Under Ofcom’s regulations, customers are usually protected against unexpected broadband price rises if they are higher than the rate of inflation. If this is the case, a customer can leave their contract without paying an exit fee. However, since these rises are in line with inflation, these are within Ofcom’s rules.

The exception is the Virgin Media price rise who are allowing customers cancel without a paying an early extra fee. Virgin Media do not include a yearly price rise in their contracts so they have given customers until the 15 February 2022 to either cancel or switch providers.

Which Companies Are Hiking Prices?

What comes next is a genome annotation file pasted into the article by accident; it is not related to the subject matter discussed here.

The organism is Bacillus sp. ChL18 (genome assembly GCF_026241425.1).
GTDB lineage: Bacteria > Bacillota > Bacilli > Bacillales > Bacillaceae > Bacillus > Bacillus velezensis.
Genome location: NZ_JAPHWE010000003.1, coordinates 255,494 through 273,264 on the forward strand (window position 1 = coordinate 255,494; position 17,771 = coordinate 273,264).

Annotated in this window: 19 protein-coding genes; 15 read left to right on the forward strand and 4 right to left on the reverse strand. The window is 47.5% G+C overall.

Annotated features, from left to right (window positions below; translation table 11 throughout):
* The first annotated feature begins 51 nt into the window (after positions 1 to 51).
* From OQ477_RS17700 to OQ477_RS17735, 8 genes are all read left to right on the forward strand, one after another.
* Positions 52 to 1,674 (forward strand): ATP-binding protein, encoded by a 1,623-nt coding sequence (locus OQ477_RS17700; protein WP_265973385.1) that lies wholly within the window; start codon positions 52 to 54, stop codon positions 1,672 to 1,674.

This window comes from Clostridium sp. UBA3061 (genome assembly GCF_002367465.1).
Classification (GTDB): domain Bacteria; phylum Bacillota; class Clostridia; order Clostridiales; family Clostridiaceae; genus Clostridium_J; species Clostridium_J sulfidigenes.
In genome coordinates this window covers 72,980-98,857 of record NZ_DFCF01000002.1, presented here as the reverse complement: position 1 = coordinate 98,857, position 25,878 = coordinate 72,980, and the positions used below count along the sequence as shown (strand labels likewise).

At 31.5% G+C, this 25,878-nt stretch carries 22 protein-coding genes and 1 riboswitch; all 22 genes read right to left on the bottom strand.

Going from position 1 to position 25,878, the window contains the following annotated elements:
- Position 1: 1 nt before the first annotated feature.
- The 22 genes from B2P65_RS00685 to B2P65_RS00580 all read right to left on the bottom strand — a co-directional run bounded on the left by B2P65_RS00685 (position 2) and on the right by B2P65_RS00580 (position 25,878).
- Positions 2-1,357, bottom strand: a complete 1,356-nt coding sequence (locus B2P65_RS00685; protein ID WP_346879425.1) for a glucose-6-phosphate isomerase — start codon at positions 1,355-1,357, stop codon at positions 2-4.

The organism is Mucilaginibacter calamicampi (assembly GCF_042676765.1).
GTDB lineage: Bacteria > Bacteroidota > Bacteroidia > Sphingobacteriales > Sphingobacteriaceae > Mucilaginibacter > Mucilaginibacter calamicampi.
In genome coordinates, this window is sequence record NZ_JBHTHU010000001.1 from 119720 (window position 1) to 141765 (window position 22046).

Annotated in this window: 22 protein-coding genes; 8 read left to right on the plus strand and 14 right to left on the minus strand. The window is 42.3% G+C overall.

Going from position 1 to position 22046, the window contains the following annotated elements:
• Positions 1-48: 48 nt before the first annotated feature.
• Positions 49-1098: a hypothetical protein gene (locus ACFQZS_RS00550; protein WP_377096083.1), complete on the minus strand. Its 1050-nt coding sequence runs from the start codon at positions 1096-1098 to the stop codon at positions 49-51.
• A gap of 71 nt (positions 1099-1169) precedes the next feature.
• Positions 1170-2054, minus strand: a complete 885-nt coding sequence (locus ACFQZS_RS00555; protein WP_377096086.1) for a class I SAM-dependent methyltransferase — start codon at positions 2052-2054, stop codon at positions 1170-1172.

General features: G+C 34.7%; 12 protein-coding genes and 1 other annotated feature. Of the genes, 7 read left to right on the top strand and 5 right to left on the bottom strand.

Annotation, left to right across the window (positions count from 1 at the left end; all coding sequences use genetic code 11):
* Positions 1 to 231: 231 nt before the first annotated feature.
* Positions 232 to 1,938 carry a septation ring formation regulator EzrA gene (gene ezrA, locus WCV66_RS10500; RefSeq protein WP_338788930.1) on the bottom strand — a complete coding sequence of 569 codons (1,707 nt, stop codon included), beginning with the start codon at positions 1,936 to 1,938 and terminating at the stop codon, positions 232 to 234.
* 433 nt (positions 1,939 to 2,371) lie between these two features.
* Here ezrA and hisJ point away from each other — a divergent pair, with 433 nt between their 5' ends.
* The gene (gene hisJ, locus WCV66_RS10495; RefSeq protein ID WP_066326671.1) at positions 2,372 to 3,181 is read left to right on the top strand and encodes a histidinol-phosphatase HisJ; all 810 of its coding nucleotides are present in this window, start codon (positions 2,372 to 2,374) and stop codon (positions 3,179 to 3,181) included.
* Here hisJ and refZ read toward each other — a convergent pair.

The majority of the larger providers are hiking their broadband prices by an average of 9%. Here is a table detailing the rises of each individual company:

Broadband Company Percentage/Cost Rise Date
BT 9.3% 31 March
EE Broadband 9.3% 31 March
Virgin Media Average £4.70 extra a month 1 March
John Lewis Broadband 9.3% 1 March
Plusnet 9.3% 1 March
Vodafone 9.3% 1 April
Talktalk 9.1% 1 April

Source: Which

What Else Is Included in the Price Hike?

Broadband companies are also including a smaller percentage rise on top of the 5.4% for inflation in order to cover business and operational costs. For BT customers this includes a 3.9% rise, for TalkTalk this is 3.7%.

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Which Broadband Providers Are Not Hiking Prices?